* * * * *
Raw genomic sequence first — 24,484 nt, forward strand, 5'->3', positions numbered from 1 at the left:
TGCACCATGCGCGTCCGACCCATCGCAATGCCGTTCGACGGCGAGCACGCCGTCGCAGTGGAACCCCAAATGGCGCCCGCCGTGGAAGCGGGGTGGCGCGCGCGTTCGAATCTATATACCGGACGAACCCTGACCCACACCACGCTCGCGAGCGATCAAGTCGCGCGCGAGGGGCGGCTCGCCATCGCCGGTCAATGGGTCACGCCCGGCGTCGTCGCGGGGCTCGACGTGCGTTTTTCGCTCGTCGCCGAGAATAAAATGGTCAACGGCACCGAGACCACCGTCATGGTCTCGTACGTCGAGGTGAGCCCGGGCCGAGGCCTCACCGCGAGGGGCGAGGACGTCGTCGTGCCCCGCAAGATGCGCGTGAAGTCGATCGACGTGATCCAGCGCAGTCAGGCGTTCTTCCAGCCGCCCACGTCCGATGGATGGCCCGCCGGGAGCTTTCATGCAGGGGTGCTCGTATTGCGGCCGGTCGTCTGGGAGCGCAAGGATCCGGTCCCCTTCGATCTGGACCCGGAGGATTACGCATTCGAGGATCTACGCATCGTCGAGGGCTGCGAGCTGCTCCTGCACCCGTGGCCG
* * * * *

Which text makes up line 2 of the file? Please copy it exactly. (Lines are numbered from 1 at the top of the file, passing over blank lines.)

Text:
TGCACCATGCGCGTCCGACCCATCGCAATGCCGTTCGACGGCGAGCACGCCGTCGCAGTGGAACCCCAAATGGCGCCCGCCGTGGAAGCGGGGTGGCGCGCGCGTTCGAATCTATATACCGGACGAACCCTGACCCACACCACGCTCGCGAGCGATCAAGTCGCGCGCGAGGGGCGGCTCGCCATCGCCGGTCAATGGGTCACGCCCGGCGTCGTCGCGGGGCTCGACGTGCGTTTTTCGCTCGTCGCCGAGAATAAAATGGTCAACGGCACCGAGACCACCGTCATGGTCTCGTACGTCGAGGTGAGCCCGGGCCGAGGCCTCACCGCGAGGGGCGAGGACGTCGTCGTGCCCCGCAAGATGCGCGTGAAGTCGATCGACGTGATCCAGCGCAGTCAGGCGTTCTTCCAGCCGCCCACGTCCGATGGATGGCCCGCCGGGAGCTTTCATGCAGGGGTGCTCGTATTGCGGCCGGTCGTCTGGGAGCGCAAGGATCCGGTCCCCTTCGATCTGGACCCGGAGGATTACGCATTCGAGGATCTACGCATCGTCGAGGGCTGCGAGCTGCTCCTGCACCCGTGGCCG